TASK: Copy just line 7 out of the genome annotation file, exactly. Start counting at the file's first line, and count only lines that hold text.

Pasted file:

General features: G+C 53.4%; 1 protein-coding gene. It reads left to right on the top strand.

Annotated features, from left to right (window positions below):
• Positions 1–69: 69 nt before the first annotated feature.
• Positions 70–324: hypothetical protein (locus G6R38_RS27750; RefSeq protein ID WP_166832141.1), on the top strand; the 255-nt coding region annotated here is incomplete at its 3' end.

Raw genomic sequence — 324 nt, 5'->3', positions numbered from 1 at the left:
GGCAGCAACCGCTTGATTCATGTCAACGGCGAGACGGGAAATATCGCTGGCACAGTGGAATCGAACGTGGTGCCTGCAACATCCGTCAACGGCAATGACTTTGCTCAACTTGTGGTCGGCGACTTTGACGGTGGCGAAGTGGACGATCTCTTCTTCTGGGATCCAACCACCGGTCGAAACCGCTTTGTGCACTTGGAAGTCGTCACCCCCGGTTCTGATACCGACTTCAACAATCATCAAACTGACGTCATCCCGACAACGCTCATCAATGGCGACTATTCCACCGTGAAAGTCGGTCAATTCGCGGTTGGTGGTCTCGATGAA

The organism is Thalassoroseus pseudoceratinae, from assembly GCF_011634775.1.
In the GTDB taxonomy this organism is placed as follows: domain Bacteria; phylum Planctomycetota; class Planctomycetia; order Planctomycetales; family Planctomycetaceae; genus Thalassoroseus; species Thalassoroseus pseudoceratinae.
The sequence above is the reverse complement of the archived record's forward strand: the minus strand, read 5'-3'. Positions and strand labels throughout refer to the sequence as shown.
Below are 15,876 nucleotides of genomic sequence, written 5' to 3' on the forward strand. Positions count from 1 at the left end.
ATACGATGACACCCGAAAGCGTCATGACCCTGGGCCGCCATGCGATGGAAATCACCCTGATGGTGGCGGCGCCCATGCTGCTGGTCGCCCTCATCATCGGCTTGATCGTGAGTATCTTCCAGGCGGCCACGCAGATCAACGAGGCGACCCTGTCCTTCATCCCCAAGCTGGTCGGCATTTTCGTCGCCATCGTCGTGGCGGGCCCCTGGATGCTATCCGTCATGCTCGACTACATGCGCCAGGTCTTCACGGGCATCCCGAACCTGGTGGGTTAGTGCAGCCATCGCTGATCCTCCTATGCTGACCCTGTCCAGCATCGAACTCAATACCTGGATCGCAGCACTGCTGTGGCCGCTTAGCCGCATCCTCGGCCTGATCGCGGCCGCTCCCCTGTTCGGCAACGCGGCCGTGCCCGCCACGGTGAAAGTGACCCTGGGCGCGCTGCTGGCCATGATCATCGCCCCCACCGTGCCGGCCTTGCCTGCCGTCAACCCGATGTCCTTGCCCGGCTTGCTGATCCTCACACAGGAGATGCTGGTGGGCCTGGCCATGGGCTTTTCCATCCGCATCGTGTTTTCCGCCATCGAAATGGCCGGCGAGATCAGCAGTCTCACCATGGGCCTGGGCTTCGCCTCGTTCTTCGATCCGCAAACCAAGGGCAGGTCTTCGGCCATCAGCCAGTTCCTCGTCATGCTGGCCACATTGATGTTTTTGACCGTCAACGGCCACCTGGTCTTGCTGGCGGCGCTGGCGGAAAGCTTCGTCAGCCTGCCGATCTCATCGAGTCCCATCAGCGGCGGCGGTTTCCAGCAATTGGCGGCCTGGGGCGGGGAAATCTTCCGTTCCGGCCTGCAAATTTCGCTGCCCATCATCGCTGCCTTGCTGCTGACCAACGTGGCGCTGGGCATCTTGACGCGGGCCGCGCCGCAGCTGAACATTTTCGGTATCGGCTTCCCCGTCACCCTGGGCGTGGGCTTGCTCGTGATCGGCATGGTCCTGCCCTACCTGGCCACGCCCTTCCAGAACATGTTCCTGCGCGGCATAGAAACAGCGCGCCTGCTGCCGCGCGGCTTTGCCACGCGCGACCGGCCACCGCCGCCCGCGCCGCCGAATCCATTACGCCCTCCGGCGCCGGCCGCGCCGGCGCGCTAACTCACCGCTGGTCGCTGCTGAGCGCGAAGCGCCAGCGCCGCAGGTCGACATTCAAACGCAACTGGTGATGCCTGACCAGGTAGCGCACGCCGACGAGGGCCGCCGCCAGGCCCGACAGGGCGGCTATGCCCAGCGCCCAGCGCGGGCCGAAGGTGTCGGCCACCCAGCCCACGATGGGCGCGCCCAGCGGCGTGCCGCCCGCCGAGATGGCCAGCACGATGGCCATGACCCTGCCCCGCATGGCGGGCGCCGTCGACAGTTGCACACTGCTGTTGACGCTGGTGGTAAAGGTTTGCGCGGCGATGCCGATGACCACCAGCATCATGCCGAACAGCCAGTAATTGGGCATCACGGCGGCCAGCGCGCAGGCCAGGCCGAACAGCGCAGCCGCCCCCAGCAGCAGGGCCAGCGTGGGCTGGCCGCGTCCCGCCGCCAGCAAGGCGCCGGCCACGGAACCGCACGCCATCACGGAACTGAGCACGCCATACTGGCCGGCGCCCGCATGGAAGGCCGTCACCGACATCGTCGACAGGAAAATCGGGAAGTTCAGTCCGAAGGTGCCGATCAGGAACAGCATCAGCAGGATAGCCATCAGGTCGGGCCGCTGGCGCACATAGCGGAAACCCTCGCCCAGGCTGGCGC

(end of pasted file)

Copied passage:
The organism is Thalassoroseus pseudoceratinae, from assembly GCF_011634775.1.